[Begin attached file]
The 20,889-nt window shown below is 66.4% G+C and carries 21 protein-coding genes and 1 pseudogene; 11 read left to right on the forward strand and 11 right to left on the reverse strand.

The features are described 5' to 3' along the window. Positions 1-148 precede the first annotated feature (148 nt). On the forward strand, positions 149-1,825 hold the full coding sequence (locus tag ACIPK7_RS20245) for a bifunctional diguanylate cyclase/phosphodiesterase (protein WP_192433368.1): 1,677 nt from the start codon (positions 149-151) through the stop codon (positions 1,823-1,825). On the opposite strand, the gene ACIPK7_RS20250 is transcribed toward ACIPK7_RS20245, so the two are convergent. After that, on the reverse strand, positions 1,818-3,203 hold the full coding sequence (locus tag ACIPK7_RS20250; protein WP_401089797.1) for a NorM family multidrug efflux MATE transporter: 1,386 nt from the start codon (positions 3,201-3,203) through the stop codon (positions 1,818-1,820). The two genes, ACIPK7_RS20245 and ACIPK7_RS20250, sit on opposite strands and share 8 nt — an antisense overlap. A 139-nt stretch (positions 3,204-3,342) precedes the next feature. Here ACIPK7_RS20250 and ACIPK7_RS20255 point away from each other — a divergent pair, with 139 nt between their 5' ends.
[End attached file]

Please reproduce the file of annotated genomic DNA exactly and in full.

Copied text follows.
The 20,889-nt window shown below is 66.4% G+C and carries 21 protein-coding genes and 1 pseudogene; 11 read left to right on the forward strand and 11 right to left on the reverse strand.

The features are described 5' to 3' along the window. Positions 1-148 precede the first annotated feature (148 nt). On the forward strand, positions 149-1,825 hold the full coding sequence (locus tag ACIPK7_RS20245) for a bifunctional diguanylate cyclase/phosphodiesterase (protein WP_192433368.1): 1,677 nt from the start codon (positions 149-151) through the stop codon (positions 1,823-1,825). On the opposite strand, the gene ACIPK7_RS20250 is transcribed toward ACIPK7_RS20245, so the two are convergent. After that, on the reverse strand, positions 1,818-3,203 hold the full coding sequence (locus tag ACIPK7_RS20250; protein WP_401089797.1) for a NorM family multidrug efflux MATE transporter: 1,386 nt from the start codon (positions 3,201-3,203) through the stop codon (positions 1,818-1,820). The two genes, ACIPK7_RS20245 and ACIPK7_RS20250, sit on opposite strands and share 8 nt — an antisense overlap. A 139-nt stretch (positions 3,204-3,342) precedes the next feature. Here ACIPK7_RS20250 and ACIPK7_RS20255 point away from each other — a divergent pair, with 139 nt between their 5' ends.